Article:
To take its Direct Indexing product one step further, in June 2017 Wealthfront introduced Advanced Indexing. Available for accounts with at least $500,000, Advanced Indexing takes Direct Indexing one step further by adjusting holdings to increase the portfolio’s expected after-tax return.
Lastly, Wealthfront offers mobile apps for both iOS and Android. While many robo-advisors do not port the full desktop experience to mobile, Wealthfront does, which impressed me. It’s another plus in the bucket that illustrates Wealthfront’s dedication to helping their clients succeed long term.
Bottom line, Wealthfront provides an excellent client experience.
Wealthfront is the only robo-advisor to offer a 529 college savings plan for investors. Not only does Wealthfront offer 529s, but Path has an entire section devoted to the experience. You can select any school to determine what the estimated tuition costs might be when your child begins, providing valuable context for your savings trajectory.
In April 2017, Wealthfront launched Portfolio Line of Credit, a new margin product that competes with a traditional Home equity line of credit (HELOC). Clients with at least $100,000 in their account can take a line of credit of up to 30% of their portfolio value at an interest rate of 3.25% - 4.5%.
Wealthfront is a great option for first-time savers all the way up to serious investors with $100,000 or more.
Wealthfront is a great option for first-time savers all the way up to serious investors with $100,000 or more. It is low cost and has diverse investment options, including 529s. Besides Path, one of Wealthfront’s best attributes is its tax programs, Tax-Loss Harvesting and Tax-Optimized Indexing. Investors with tax concerns should especially consider Wealthfront.
To find the best robo-advisors we assessed, rated, and ranked eight different firms. Instead of relying on website information and marketing materials as most editorials do, we opened and funded an account with each robo-advisor to acquire a true client experience.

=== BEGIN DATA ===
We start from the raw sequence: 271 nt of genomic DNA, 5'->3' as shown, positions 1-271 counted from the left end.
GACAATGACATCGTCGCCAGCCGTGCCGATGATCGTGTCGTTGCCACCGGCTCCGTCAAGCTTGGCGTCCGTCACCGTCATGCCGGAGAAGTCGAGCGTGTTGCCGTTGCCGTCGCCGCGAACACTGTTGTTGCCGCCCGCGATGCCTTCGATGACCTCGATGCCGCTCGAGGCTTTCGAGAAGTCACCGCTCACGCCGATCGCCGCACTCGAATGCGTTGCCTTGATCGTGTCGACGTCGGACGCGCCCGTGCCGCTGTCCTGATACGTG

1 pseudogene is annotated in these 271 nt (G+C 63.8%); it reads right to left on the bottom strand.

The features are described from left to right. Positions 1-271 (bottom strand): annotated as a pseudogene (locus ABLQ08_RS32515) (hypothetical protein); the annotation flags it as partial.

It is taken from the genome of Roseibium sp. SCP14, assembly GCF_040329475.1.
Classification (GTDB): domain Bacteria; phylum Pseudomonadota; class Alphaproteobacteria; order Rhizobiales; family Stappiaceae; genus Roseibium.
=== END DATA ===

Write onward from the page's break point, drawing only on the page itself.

Reink Media Group (RMG) remains committed to providing transparent and unbiased reviews of various financial services and segments, including Robo-Investment Advisors (“RIA’s”). Although exempt from registration as an investment advisor under the Investment Advisors Act of 1940, 15 U.S.C. §80b-1, et seq, RMG works tirelessly to ensure compliance with all applicable Security and Exchange Commission rules and regulations for entities which perform reviews and/or receive payments for advertising and solicitation. Please be advised that for purposes to this Review, RMG utilized a live account with actual funding which was later closed once the Review’s test period was complete.
- SEC CRD# 148456/a>
- FINRA CRD# 153407
- Company history
- Press Releases
- Apple iTunes
- Google Play Store
Reviewed by Blain Reinkensmeyer Blain heads research at StockBrokers.com and has been involved in the markets since placing his first stock trade back in 2001. He developed StockBrokers.com's annual review format seven years ago, a format broker executives consider the most thorough in the industry. Blain currently maintains funded accounts with more than a dozen different US-regulated online brokers and has executed thousands of trades throughout his career. He enjoys sharing his experiences through his personal blog, StockTrader.com.
Select one or more of these brokers to compare against Wealthfront.
*Wealthfront was not included in the latest annual review, as a result this data may not be up to date.